An NFT or Non-Fungible Token is a digital asset that carries a unique, one-of-a-kind encryption key. This means that it is an impervious forgery because even if someone were to make a copy of the asset, it would not have the encryption key. Unlike a $5 bill, which is “fungible” for five $1 bills, NFTs are unique, and cannot be traded in for something of the same value, because nothing has the same value as an individual NFT. Since NFT’s are scarce by definition, popular and rare assets have sold for millions of dollars at auction. This makes the production of interesting NFT’s a profitable pursuit that companies like the NBA, have made sure to capitalize on, selling NFT highlight reels of iconic moments in the game’s history.

But beyond supercorporations like the NBA cashing in on the NFT craze, there is also a rare opportunity for younger, more independent artists and creators that might have been at the mercy of the Super Sirens in a centralized system to make a profit or even start a community.

Musician, programmer, and found of Brud Inc., Trevor McFederic is pushing the boundaries of digital art and storytelling with his creation of Miquela. Miquela is one of the first and most popular robot influencers. She is the brainchild of McFederic and a team of writers, animators, engineers, programmers, musicians, and voice actors who have come together to create a storytelling platform that spans multiple social media outlets. Miquela is representative of what is possible for artists in a decentralized world, and she is an activist for the cause. Through her NFT project called Venus, Brud aims to “democratize cryptocurrency and the NFT industry.” Miquela will regularly host NFT raffles on her Twitter, releasing a limited amount of NFT’s to random participants in the raffle.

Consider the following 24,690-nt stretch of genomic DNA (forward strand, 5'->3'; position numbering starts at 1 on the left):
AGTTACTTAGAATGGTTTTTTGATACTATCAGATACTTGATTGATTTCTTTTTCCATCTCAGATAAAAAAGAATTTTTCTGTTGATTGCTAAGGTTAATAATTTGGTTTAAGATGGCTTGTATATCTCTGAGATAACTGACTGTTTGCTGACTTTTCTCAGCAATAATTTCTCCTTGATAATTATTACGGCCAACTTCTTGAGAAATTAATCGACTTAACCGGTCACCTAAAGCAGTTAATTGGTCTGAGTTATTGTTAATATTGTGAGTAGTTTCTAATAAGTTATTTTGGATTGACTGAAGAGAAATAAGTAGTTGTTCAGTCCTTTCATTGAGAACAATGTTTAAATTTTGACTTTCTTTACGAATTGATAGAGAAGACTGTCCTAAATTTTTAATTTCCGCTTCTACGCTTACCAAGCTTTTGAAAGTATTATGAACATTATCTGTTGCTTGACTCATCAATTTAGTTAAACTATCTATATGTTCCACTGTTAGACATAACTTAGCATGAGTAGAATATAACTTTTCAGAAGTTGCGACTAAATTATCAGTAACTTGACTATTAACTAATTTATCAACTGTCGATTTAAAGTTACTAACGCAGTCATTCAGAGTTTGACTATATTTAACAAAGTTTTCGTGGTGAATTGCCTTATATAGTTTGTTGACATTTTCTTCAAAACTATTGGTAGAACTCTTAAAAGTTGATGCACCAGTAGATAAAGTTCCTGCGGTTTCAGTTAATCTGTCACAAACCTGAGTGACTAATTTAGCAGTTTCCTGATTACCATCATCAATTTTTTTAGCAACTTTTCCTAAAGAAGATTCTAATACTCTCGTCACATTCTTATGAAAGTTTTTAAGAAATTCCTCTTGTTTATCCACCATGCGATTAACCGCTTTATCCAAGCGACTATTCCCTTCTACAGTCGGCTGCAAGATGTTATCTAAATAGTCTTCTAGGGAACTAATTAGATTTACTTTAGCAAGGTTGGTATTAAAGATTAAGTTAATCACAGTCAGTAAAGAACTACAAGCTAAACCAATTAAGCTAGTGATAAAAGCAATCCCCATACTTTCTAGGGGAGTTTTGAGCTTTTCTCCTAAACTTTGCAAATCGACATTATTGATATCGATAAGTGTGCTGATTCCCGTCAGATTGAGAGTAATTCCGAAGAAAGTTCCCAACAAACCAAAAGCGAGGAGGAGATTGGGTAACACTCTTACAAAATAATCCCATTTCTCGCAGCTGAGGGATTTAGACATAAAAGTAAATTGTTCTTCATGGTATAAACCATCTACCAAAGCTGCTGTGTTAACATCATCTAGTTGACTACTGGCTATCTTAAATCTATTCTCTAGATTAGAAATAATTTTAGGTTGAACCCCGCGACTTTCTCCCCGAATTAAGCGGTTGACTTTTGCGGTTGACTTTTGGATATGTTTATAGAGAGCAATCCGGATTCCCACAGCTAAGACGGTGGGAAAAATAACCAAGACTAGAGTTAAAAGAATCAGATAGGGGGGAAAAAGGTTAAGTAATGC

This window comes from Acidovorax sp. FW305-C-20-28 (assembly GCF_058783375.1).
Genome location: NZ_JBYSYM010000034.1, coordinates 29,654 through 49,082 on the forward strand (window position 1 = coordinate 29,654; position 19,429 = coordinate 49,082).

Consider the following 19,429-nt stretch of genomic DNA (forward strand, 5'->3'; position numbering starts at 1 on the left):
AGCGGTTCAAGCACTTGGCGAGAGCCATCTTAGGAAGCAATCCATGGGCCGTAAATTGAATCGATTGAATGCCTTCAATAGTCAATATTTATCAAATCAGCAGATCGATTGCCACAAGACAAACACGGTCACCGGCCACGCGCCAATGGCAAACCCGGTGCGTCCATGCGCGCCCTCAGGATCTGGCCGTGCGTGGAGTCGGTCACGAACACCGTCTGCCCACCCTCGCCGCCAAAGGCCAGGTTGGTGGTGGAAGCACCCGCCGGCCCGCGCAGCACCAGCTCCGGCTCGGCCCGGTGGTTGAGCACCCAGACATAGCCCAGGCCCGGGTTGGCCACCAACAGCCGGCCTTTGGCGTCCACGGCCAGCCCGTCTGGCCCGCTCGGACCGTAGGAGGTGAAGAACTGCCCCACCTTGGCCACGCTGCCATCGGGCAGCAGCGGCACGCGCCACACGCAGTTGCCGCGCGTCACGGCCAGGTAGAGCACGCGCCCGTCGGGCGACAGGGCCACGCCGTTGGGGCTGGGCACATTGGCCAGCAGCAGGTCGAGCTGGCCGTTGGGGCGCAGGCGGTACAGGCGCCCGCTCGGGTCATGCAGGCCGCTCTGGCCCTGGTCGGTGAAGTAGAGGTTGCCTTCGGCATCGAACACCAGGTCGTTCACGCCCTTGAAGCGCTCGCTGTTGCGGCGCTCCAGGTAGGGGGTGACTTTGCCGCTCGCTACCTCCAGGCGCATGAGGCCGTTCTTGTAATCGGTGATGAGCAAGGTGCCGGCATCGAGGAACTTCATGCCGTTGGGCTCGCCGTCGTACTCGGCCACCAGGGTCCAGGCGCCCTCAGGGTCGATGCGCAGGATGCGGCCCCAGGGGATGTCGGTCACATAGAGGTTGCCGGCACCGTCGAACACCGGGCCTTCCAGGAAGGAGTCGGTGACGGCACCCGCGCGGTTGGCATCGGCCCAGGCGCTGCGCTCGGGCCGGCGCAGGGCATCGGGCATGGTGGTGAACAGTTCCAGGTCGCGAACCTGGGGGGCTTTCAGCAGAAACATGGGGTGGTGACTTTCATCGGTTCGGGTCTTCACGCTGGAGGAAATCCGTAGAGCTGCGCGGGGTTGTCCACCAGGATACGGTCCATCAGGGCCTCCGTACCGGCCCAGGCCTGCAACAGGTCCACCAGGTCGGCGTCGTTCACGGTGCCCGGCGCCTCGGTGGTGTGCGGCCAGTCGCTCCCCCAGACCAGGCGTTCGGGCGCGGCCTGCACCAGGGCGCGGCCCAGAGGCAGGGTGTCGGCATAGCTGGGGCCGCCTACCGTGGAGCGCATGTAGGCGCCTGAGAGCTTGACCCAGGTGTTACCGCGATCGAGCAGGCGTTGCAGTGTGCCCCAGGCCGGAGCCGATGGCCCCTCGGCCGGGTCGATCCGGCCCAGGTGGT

Much like a visual artist who creates scarcity by making a limited number of prints, NFT’s provide the value of scarcity without limiting the access to the original asset. According to Mcfederic, NFT’s allow us to create an asset that is both “scarce, and available to all.”

Brud Inc. and many new companies like it are pioneering a new kind of digital economics that puts the power back in the hands of the artists, a “Creator Economy.” This means that as NFT’s and Web3 continue to evolve we will see a rise in a new kind of art. Programable, dynamic, immersive, and explorable art that can respond to outside variables and address the issues that the world is facing today in a new, fresh way. Creators will no longer be at the mercy of the Siren Servers and the centralized system but instead will be able to create their tokens and interact with their communities in intimate ways that respond to their needs, while also paying the bills.

Decentralization opens up a window to an entirely new world. One where we have access to more creators, more ideas, and more perspectives. One where we have to deal with less censorship, less oppression, and less targeted advertisements that belittle our mental and spiritual health. It creates the opportunity for new kinds of art and storytelling, and it gives us new ways to interact with our communities and enrich ourselves. This will be paramount as we take the next inevitable steps in our evolution as a society because art isn’t optional for humans.